6

I'm going to be building a very large mvc js app admin app and have narrowed it down to dojo and extjs

I would like to know if anyone has any experiences with either of these frameworks within the last 6 months and if you had any issues with any of the following areas

  • speed of development
  • mvc
  • documentation
  • bindings
  • internalization
  • theming of widgets
  • a searchable client side store (doesn't have to be offline just the ability to store records once received and then do local searches on those records)
  • testing using some full stack tool like selenium
  • datagrid, pagination, sorting the whole works
6
  • Are you considering right-to-left languages support?
    – Li0liQ
    Jan 17, 2012 at 17:30
  • What will you be using in the server side ? Did you consider licensing issues ? Dojo is free in all cases, Ext-JS is not free if you are not developing an open source project...
    – Philippe
    Jan 17, 2012 at 21:15
  • Yeah, its unfortunate that its not open source but its a good framework with quite a following so considering there aren't really any alternatives apart from dojo the price tag isn't a problem
    – tee
    Jan 17, 2012 at 22:12
  • If you use Java on the server side, you can also try ZK (zkoss.org). It integrates lots of Ext-JS components. There is also a nice integration with the grails framework in case that's an option for you on the server side. It's the fastest way I found to develop those kinds of apps (grails + ZK). See the slides here : code.google.com/p/zkgrails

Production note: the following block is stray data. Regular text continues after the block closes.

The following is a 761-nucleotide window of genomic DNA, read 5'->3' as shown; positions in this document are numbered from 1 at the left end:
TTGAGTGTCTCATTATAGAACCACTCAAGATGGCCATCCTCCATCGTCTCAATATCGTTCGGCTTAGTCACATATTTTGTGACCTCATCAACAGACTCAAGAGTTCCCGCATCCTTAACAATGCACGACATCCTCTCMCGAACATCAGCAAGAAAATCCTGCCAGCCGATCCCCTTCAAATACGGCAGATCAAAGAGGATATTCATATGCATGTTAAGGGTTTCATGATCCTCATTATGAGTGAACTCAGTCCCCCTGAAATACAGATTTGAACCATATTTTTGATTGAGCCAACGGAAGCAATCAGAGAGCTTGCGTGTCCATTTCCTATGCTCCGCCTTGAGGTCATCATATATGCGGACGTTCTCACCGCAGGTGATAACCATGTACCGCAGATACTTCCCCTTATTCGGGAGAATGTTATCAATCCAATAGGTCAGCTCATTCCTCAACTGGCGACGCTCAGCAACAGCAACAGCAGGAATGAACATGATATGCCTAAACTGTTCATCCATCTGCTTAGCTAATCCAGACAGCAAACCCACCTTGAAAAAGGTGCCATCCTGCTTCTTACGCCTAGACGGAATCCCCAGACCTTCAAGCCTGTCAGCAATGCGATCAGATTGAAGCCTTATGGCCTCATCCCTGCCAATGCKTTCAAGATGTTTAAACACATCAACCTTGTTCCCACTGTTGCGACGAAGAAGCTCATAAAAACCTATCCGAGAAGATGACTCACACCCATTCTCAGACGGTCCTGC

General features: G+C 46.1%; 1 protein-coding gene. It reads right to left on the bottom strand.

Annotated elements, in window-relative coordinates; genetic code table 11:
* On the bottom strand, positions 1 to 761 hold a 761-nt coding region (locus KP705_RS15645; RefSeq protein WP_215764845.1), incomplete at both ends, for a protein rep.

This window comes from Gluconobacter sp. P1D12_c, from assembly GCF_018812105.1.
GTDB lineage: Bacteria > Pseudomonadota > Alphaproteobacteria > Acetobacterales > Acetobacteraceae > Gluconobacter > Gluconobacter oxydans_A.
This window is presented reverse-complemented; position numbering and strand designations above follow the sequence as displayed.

– Philippe
    Jan 18, 2012 at 11:00

2 Answers 2

15

Since Dojo does everything you required.

Dojo supports "stores" that do exactly what you ask. They also support different things like JsonRestStore, XMLStore, HTMLStore, and many others so you can easily switch the source of your data.

About unit testing you can either use the built-in tool called Dojo Objective Harness, and it's robot, or something else like selenium or eventd (dojo).

About MVC, dojo has something called dojox.mvc : http://livedocs.dojotoolkit.org/releasenotes/1.7#mvc

Though there many other things too :)

I would recommand reading the tutorials here : http://dojotoolkit.org/documentation/

Your question is a bit hard to answer because i guess pretty much every decent framework today, can do what you ask. And each dev will tell you the framework he likes better is better ^^

Personally, I use Dojo, I find it powerfull and especially well made for large applications. They also are very active and keep up with the latest trends (AMD Loader RequireJS, etc). There is a nice community also, helping each other, especially on the mailing list and irc channel.